Sunday, July 16, 2023

Hotel Mockingbird Hill - Drapers, Jamaica

On February 18 of this year we were in Jamaica on a genealogical trip with my cousin Chad Cannon, researching my third great grandfather who was a slave trader in the late 18th century. We spent the previous night in Ocho Rios, then made stops at Dunn's River Falls and Park and then Konoko Falls in Ocho Rios.  
Red-tailed hawk at Knoko Falls

Turkey vulture at Konoko Falls
American redstart at Konoko Falls.
From there we had a 65 mile drive to Drapers, on the A3, east along the north coast, past Port Antonio, about a 2.5 hour drive. We had reservations for the night at Hotel Mockingbird Hill. In planning our trip I saw a number of posts raving about Hotel Mockingbird Hill as a fantastic accommodation and a great place for birding. Fat Birder said it was one of best birding sites in Jamaica. He noted that the gardens have hosted all but a few endemic species and subspecies and in a few days there he saw more than a dozen endemics, most from the restaurant. It has glorious gardens and stunning natural scenery. Surfbirds called it “an internationally renowned, upscale boutique establishment” with a “bird-filled garden” that is “dove heaven.” The hotel’s extensive garden, along with Cinchona, was the birdiest site they saw in Jamaica in a six day trip. 

We arrived at Hotel Mockingbird Hill about 6:00 p.m. and were shown to our wonderful room and had a fantastic meal. See Judy's post on it here
I made reservations beforehand with Ricardo Miller of Arrowhead Birding to have a guide meet us at the hotel the next morning, February 19, to bird at Mockingbird Hill, then San San, then back to Kingston on the Buff Bay to Kingston Road through Blue and John Crow Mountains National Park, to New Castle. Lyndon Johnson was assigned to us as our birding guide. “Mockingbird Hill Hotel” is no. 13 on eBird for Jamaica with 115 species. “San San Police Station Road” is no. 56 on eBird with 77 species observed.
Lyndon met me in the dark about 4:30 a.m. We walked around the front grounds looking for owls and potoos, unsuccessfully, then drove to San San, a 1.25 mile and 8 minute drive, a small preserve behind a police station that has many of the same species of birds as Ecclesdown, a top birding sight in Jamaica. There he played calls for owls and potoos and we heard both respond, but got no sightings. We eventually headed back to Hotel Mockingbird Hill and walked the grounds much more successfully. I had lunch at the hotel.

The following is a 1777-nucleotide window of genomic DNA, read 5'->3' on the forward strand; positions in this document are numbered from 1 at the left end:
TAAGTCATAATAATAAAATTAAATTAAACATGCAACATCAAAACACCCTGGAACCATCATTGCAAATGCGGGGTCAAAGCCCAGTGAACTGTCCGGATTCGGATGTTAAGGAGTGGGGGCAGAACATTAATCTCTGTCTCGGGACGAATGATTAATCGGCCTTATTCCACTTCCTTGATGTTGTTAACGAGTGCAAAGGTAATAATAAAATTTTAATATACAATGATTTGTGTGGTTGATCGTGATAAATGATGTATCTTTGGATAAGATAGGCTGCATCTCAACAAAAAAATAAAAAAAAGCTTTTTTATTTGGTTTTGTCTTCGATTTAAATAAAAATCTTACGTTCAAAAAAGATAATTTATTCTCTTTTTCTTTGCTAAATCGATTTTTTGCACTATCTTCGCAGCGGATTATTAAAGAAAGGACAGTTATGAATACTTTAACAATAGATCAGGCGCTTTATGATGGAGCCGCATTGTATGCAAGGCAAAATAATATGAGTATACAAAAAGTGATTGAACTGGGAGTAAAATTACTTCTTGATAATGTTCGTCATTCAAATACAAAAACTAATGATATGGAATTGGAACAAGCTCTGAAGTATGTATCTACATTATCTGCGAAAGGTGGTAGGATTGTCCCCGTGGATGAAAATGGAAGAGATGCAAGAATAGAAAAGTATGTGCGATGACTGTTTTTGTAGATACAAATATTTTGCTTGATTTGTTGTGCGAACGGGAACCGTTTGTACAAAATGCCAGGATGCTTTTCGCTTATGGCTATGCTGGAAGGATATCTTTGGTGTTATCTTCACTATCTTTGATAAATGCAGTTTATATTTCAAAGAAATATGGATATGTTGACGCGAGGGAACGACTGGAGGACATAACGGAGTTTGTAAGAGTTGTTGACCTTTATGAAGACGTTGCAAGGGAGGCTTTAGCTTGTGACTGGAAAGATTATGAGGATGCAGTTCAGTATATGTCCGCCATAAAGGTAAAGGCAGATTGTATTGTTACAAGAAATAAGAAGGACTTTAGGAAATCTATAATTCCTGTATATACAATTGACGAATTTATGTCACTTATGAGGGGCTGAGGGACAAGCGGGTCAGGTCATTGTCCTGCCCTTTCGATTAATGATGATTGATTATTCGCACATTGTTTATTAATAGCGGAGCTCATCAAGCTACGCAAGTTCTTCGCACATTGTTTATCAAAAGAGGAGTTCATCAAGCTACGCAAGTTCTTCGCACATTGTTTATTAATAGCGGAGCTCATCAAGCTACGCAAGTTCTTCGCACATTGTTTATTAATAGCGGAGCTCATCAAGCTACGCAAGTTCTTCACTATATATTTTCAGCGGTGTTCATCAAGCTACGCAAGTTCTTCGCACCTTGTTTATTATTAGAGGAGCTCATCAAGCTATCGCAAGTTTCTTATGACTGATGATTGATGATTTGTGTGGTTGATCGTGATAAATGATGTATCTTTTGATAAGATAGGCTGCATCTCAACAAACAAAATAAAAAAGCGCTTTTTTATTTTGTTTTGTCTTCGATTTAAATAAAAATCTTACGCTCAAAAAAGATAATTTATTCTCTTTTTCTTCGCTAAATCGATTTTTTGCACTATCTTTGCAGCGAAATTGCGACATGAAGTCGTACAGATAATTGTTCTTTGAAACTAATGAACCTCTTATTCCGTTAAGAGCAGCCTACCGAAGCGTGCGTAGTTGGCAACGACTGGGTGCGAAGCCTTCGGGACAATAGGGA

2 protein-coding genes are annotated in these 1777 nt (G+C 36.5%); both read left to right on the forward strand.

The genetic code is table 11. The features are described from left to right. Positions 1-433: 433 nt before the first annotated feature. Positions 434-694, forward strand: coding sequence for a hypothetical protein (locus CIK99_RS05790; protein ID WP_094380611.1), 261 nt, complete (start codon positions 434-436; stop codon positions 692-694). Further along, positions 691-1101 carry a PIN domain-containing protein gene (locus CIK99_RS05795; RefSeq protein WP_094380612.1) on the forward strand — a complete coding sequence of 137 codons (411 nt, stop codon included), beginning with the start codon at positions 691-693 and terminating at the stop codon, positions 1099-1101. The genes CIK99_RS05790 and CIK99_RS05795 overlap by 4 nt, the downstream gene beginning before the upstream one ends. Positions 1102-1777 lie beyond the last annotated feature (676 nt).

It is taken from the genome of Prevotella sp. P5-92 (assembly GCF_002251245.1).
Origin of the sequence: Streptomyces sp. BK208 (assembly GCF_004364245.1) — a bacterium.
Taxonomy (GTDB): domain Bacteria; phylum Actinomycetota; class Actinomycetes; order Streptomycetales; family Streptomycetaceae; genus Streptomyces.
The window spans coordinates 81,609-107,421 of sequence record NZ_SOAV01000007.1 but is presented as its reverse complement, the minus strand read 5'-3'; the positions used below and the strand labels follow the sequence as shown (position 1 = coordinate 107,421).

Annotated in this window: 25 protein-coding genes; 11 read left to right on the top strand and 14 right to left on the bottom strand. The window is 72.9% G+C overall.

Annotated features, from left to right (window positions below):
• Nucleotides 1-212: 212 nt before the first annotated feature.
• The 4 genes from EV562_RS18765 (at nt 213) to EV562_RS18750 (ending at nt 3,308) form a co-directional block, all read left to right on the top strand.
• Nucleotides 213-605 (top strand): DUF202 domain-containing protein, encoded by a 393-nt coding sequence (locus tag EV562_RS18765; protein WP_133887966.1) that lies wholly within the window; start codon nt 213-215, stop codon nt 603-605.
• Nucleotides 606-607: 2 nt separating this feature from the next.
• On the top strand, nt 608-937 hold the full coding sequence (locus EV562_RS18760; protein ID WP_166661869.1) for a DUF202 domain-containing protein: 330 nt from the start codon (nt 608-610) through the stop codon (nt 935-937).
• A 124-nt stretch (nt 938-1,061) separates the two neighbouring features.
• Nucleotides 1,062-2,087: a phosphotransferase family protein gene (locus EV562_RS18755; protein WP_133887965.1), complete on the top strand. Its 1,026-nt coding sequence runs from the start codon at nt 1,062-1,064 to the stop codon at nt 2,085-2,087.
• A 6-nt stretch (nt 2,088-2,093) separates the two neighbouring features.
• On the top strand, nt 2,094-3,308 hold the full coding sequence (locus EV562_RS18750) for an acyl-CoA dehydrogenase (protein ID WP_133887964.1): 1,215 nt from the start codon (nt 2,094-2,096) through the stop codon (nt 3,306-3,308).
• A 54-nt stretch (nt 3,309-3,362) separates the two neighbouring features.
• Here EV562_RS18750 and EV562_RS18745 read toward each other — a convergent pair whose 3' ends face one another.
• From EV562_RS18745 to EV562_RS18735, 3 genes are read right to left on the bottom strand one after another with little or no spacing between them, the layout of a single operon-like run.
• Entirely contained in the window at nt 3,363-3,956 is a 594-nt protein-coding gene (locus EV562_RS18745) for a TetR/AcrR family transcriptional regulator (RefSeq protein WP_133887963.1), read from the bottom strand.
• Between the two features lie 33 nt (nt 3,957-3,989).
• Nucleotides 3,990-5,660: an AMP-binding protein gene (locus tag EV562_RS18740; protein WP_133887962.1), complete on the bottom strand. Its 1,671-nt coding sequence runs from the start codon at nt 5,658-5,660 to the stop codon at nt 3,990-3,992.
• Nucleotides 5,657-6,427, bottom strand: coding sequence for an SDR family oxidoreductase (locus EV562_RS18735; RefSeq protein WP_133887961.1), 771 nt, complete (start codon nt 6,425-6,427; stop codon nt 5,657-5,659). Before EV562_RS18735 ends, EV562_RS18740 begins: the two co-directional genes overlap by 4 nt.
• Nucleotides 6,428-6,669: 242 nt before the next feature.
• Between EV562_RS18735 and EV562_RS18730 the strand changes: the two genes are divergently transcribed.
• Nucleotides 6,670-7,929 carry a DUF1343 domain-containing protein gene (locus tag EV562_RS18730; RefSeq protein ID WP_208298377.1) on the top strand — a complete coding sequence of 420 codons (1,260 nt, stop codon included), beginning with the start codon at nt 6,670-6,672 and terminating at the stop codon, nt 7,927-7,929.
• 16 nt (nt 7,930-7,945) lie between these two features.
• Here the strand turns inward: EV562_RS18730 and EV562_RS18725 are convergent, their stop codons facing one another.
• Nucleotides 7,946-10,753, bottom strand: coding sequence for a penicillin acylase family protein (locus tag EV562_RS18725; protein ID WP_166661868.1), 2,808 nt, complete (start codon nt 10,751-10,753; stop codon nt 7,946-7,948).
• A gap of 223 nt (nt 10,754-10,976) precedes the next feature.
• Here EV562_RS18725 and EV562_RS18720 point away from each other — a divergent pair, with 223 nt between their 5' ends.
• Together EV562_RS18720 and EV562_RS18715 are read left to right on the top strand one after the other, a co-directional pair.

Black-tailed streamertail (here and next)

Chestnut-bellied cuckoo (here and next two)

Common ground dove

Greater Antillean grackle

Jamaican lizard cuckoo (here and next)

Ring-tailed pigeon

Rufous-tailed flycatcher

Sad flycatcher

White-chinned thrush (here and next two)

White-crowned pigeon (here and next)

Then Chad joined Lyndon and I for another trip to San San, this time in the daylight. 
Green-rumped parrotlet (here and next)

Jamaican oriole (here and next)

Jamaican tody (here and next)

Jamaican woodpecker

Ring-tailed pigeon
After we came back to the hotel we gathered our belongings and made the drive through the Blue Mountains, a hair-raising drive along steep and narrow roads with a memorable stop with a hike up the side of a mountain to a shack inhabited by a person that Lyndon had made prior arrangements with, where we saw some wonderful birds.  
Crested quail-dove (here and next)

Jamaican pewee

Jamaican tody

Red-billed streamertail

Ring-tailed pigeon (here and next) - from a stop along the side of the road relatively close to Newcastle.

We eventually made it back to Kingston where we had a hotel for the night. 

1 comment:

  1. The streamertails are my favorites. I don't know how they keep those tails from getting snagged by branches. Mockingbird Hill was a great place, even for me. :)